1. Who are the Jews in the national community? Where did they come from? How many are there? What is their geographical distribution within the country?
Canada has a substantial Jewish community, the fifth largest in the world. More significantly, it expanded by almost 15% in the 1990s. It numbers approximately 360,000 Jews out of a total Canadian population of some 29,000,000. Most of the community consists of Ashkenazi Jews who came from Europe, although there is a substantial sub-group of North African, French-speaking Jews in Montreal.
The origins of the community are relatively recent. The first Jews arrived in the second half of the eighteenth century, after the British took Canada from the French and allowed Jews to settle there. The original Jews settled in Montreal, which has remained one of the main centers until today. Until the mid-nineteenth century, most of the Jewish population lived in Montreal, but an influx of Jews from Central and Western Europe, shortly followed by a wave of Lithuanian Jews, saw the immigrants spreading out to other towns and cities. Many Jews also arrived in Canada during the Eastern European emigration at the end of the nineteenth century. If there were 6,000 Jews around 1890, there were just over 125,000 in 1921, with almost all the newcomers coming from Russia and, to a lesser extent, Rumania.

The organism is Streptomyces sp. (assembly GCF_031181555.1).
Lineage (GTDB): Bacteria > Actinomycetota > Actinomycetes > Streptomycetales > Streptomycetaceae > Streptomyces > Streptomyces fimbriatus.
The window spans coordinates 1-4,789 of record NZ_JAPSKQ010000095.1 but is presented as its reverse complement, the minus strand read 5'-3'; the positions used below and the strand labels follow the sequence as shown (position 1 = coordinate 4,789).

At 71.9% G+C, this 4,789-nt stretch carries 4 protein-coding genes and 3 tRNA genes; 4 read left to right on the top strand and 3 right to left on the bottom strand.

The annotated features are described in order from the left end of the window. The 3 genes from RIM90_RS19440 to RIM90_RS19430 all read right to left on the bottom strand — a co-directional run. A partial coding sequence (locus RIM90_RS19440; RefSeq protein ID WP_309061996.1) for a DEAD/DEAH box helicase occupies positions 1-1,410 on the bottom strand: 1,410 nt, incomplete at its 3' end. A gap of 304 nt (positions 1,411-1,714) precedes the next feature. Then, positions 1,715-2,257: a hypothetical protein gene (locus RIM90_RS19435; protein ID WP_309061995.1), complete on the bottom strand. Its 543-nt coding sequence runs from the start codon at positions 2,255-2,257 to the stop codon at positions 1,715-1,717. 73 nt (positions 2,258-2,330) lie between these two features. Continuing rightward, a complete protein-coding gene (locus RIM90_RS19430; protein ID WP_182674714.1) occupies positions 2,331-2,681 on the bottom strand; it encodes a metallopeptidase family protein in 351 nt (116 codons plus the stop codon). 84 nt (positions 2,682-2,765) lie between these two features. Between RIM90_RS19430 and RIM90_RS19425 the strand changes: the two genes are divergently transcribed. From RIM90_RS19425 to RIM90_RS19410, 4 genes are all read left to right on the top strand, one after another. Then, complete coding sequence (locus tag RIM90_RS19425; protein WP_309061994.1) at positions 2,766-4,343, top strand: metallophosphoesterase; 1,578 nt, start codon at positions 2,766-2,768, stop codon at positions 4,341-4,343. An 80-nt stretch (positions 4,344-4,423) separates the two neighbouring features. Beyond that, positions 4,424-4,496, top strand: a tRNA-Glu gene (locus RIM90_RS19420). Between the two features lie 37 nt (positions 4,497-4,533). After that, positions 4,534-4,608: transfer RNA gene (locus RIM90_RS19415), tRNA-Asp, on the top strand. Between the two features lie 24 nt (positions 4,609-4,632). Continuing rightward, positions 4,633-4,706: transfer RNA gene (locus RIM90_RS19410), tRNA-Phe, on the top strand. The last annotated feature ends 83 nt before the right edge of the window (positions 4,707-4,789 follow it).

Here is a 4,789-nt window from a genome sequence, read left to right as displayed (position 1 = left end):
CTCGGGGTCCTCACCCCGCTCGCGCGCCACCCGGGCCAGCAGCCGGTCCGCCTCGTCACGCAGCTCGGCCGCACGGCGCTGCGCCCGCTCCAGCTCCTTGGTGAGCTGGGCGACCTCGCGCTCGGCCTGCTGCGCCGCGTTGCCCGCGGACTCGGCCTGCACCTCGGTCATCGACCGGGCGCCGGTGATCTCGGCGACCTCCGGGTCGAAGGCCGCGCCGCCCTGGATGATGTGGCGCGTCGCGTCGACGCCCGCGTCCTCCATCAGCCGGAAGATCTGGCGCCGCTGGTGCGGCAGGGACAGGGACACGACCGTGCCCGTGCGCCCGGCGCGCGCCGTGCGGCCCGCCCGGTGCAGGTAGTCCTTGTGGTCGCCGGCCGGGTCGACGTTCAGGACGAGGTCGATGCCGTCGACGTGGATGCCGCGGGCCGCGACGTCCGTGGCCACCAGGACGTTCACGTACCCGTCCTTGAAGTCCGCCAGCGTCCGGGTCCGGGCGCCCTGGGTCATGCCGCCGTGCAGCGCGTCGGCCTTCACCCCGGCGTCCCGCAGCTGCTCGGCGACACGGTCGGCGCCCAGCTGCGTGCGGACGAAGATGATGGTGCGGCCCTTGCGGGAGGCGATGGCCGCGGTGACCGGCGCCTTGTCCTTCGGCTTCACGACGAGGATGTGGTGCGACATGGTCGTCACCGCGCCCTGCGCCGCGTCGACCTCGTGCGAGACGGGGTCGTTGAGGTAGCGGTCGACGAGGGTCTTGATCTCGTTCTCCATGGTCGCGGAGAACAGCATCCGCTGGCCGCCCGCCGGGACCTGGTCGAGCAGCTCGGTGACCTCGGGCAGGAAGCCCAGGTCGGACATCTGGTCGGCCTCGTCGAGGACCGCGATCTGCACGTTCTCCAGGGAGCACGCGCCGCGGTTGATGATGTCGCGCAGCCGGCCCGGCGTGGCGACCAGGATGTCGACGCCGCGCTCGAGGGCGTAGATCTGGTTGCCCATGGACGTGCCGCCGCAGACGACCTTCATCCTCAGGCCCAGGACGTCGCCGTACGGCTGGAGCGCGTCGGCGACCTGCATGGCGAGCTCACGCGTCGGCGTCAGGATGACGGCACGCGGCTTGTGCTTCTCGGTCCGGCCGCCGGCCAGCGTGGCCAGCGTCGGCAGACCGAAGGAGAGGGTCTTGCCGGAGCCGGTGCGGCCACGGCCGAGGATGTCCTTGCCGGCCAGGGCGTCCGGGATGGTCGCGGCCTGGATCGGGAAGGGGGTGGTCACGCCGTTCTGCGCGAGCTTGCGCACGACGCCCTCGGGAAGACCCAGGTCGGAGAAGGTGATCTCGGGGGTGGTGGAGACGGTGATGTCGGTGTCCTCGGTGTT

From this time onward, immigration was seriously restricted. The next wave only arrived in the aftermath of the Holocaust, in the form of tens of thousands of refugees. In 1956, following the failed Hungarian revolution against the Soviet Union, many thousands of Hungarians were admitted to Canada including some four thousand, five hundred Jews; shortly after this there was a sizeable immigration of Jews from Morocco and other North African countries. More recent immigration waves have included many Jews from the former Soviet Union and Israeli Jews. There are now estimated to be approximately 30,000 ex-Israeli Jews settled in Canada.
Geographically, there are two main centers, in Montreal and Toronto. Until twenty years ago, they were similar in size, but the concern among many Jews about the Quebec nationalist movement, with its threats of secession from Canada, has resulted in Toronto’s becoming the larger of the two. Approximately 175,000 Jews live in Toronto, compared with 100,000 in Montreal. Only three other centers, Vancouver, Winnipeg and the Canadian capital Ottawa, have more than 10,000 Jews each, with Vancouver’s community numbering 30,000.